Africa Scam emails

 
Afri-Con
    from The Quiet Lion
 

 

Scam emails from the African continent. Click on an item to view the original email :
The email Amount

My
share

16.02.02
cletus tussa
$152m $53.2m
14.04.02
aku chuku
$145m $29.0m
17.04.02
joseph nyerere
$20.5m $  4.2m
23.05.02
marim abacha
$21.5m $  ?
30.05.02
idito daniel
$11.6m $  ?
04.06.02
dr. nkem oge
$35.5m $  ?
10.06.02
phillip mani
$35.0m $  3.5m
18.06.02
dayo lasana
$24.0m $  2.4m
20.06.02
dayo lasana
$24.0m $  2.4m
24.06.2002
edward madu
$126m $44.1m
08.07.2002
maryam abacha
$64.0m $16.0m
25.07.2002
abba abacha
$70.0m $10.5m
03.08.2002
edith_koromah
$15.5m $  ?
08.08.2002
prince_tarawally
$30.0m $  ?
08.08.2002
usman_bello
$25.0m $  7.5m
TOTAL $172.8m
 


You can find out more about these SCAM emails at the following sites:

 

Ooooooooh dear!
The African Scammers have got a hold of one of my website email addresses. Apparently, there are loads of African officials who have loadsa money that they want to get out of their countries (mainly Nigeria) and they need MY help. For my efforts I'll get a share of the loot ... I could be a millionaire in no time at all for very little effort!

So ..... why am I still so poor?
Well, it's partly because I'm a rather cautious fellow, but mainly because I know that these offers are pure criminal SCAMS. I received my first one from Nigeria by snail mail over ten years ago, when I was managing a company in Cornwall, England. At that time I was encouraged to forward it to the UK Government's Department of Trade and Industry to help their anti-fraud operation.

What's the scam?
Well, the hopeful "officials" (who use cyber-cafes in their home-towns) need to pay kickbacks to get the money out. For that they will need your help, i.e. your money. They will usually start out by asking for an advanced fee, transfer tax, handling charges or other excuses for robbing you, even though they often profess to be devout Christians and mention their utmost faith in God (their god is obviously Mammon). If you are foolish enough to come up with the readies then you'll find that there are more fees that need to be shelled out for before you can get your hands on the fabulous fortune.

Officially, this scam is known around the world as 419 (Four-One-Nine), after the section of the Nigerian penal code which addresses the issue of Advance Fee Fraud (AFF) and is reckoned to be around the fourth largest industry in Nigeria. The latest unverified statistics show that gullible men and women around the world have lost over ONE BILLION DOLLARS to this scam!

I found the 419 emails so funny (especially their background information and the grammar) that, in the end,  I decided to share these SCAMS for other people's amusement and as a warning to anyone who receives similar emails and may be tempted to "get-rich-quick". On the left is a selection of the emails I've received. They are "as received" (except I've removed the To address, to save me further problems).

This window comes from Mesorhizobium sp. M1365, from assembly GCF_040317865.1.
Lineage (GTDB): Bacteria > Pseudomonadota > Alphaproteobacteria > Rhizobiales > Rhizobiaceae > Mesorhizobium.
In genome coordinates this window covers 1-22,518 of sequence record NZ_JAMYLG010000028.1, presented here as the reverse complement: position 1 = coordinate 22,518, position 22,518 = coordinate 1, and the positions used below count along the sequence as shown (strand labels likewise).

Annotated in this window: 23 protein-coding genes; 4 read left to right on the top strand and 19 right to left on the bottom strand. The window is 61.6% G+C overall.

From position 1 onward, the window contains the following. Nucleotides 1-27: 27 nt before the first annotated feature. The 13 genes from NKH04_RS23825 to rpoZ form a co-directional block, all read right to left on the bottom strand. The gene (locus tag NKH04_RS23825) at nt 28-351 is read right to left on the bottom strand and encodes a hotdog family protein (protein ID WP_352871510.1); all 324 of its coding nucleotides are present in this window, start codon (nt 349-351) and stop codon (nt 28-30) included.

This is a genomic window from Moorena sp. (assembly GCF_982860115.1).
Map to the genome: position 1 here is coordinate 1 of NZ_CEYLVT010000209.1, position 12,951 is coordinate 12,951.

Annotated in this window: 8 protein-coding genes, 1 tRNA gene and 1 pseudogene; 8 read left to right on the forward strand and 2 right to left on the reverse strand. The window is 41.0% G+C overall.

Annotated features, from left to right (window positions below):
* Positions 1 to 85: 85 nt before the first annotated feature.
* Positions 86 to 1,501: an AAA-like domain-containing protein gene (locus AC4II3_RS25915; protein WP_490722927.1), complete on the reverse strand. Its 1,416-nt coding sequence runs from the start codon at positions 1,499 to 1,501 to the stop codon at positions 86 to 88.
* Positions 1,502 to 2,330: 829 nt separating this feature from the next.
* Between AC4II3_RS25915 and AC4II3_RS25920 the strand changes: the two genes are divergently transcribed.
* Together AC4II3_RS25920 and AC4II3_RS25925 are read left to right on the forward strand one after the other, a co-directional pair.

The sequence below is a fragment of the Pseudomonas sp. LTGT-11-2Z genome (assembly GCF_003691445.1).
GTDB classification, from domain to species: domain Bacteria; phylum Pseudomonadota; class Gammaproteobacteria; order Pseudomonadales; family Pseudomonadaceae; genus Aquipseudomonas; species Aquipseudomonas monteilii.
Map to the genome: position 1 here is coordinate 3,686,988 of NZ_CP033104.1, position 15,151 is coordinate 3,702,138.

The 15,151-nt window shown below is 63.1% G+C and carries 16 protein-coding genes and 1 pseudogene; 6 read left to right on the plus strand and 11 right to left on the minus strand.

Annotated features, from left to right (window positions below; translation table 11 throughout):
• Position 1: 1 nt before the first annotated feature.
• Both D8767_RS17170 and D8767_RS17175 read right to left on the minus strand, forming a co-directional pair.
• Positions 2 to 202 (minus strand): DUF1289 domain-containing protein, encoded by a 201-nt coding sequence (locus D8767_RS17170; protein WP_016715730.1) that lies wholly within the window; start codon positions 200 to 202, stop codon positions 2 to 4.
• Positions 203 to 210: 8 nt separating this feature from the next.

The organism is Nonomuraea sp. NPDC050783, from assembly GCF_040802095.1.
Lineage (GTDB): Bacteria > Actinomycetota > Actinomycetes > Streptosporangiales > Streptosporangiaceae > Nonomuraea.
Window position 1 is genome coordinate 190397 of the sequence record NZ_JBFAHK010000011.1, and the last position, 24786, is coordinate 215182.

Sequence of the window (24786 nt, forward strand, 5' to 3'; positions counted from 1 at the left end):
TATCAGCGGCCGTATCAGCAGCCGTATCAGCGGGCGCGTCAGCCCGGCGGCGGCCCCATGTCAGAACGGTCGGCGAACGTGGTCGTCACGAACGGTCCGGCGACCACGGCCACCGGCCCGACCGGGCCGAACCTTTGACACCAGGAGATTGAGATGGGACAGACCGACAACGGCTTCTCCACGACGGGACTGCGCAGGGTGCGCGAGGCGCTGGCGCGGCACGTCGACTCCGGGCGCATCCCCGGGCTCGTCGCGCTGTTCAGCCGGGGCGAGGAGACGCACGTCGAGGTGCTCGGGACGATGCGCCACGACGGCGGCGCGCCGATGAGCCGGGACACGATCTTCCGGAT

More Scams
Worldwide, crooks have latched onto the criminal potential of the internet. For your further information, I've listed the TOP TEN email frauds:
  • Bogus online auctions, where the items purchased are never delivered.
  • Deliberate misrepresentation or non-delivery of general merchandise purchased online.
  • Nigerian money offers.
  • Deliberate misrepresentation or non-delivery of computer equipment or software purchased online.
  • Internet access scams, where bogus internet service providers fraudulently charge for services that were never ordered or received.
  • Credit card or telephone charges for services that were never ordered or misrepresented as free. These often include charges for accessing 'adult' material.
  • Work-at-home schemes promising wildly exaggerated sales and profits.
  • Advance fee loans, where consumers are duped into paying upfront charges for loans which never materialise.
  • Phoney offers of cheap-rate credit card deals, once again on payment of upfront fees.
  • Business opportunities or franchises sold on the basis of exaggerated profit estimates.

Last year the European Commission said that online shopping sites had contributed to a 50% rise in credit card fraud in the European Union during 2000.

Take care out there in cyber-space!

If you would like to contact me then please feel free to do so at leo@sustainableworld.org.uk

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This page last updated 09.08.02